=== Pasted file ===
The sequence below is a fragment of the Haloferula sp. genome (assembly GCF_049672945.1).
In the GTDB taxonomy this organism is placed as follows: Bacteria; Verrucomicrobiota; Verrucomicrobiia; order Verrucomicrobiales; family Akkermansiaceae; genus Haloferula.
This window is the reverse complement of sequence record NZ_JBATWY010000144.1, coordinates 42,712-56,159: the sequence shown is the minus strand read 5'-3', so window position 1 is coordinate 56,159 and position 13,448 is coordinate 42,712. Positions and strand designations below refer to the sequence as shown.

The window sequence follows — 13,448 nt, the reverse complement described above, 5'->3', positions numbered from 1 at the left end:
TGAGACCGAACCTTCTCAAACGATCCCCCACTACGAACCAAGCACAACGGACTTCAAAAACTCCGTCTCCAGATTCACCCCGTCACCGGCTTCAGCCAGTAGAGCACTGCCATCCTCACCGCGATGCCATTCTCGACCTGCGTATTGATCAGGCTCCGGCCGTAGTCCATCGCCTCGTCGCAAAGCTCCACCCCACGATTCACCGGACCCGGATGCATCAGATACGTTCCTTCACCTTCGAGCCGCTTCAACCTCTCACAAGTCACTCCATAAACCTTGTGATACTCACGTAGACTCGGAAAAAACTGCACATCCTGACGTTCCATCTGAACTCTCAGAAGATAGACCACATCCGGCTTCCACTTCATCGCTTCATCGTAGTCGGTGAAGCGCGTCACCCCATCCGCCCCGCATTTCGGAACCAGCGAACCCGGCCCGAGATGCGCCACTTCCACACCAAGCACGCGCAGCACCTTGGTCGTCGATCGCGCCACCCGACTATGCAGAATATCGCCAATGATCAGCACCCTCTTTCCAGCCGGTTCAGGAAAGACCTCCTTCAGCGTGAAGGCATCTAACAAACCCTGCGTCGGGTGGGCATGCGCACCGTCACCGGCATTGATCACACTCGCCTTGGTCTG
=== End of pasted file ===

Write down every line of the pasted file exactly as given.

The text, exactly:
The sequence below is a fragment of the Haloferula sp. genome (assembly GCF_049672945.1).
In the GTDB taxonomy this organism is placed as follows: Bacteria; Verrucomicrobiota; Verrucomicrobiia; order Verrucomicrobiales; family Akkermansiaceae; genus Haloferula.
This window is the reverse complement of sequence record NZ_JBATWY010000144.1, coordinates 42,712-56,159: the sequence shown is the minus strand read 5'-3', so window position 1 is coordinate 56,159 and position 13,448 is coordinate 42,712. Positions and strand designations below refer to the sequence as shown.

The window sequence follows — 13,448 nt, the reverse complement described above, 5'->3', positions numbered from 1 at the left end:
TGAGACCGAACCTTCTCAAACGATCCCCCACTACGAACCAAGCACAACGGACTTCAAAAACTCCGTCTCCAGATTCACCCCGTCACCGGCTTCAGCCAGTAGAGCACTGCCATCCTCACCGCGATGCCATTCTCGACCTGCGTATTGATCAGGCTCCGGCCGTAGTCCATCGCCTCGTCGCAAAGCTCCACCCCACGATTCACCGGACCCGGATGCATCAGATACGTTCCTTCACCTTCGAGCCGCTTCAACCTCTCACAAGTCACTCCATAAACCTTGTGATACTCACGTAGACTCGGAAAAAACTGCACATCCTGACGTTCCATCTGAACTCTCAGAAGATAGACCACATCCGGCTTCCACTTCATCGCTTCATCGTAGTCGGTGAAGCGCGTCACCCCATCCGCCCCGCATTTCGGAACCAGCGAACCCGGCCCGAGATGCGCCACTTCCACACCAAGCACGCGCAGCACCTTGGTCGTCGATCGCGCCACCCGACTATGCAGAATATCGCCAATGATCAGCACCCTCTTTCCAGCCGGTTCAGGAAAGACCTCCTTCAGCGTGAAGGCATCTAACAAACCCTGCGTCGGGTGGGCATGCGCACCGTCACCGGCATTGATCACACTCGCCTTGGTCTG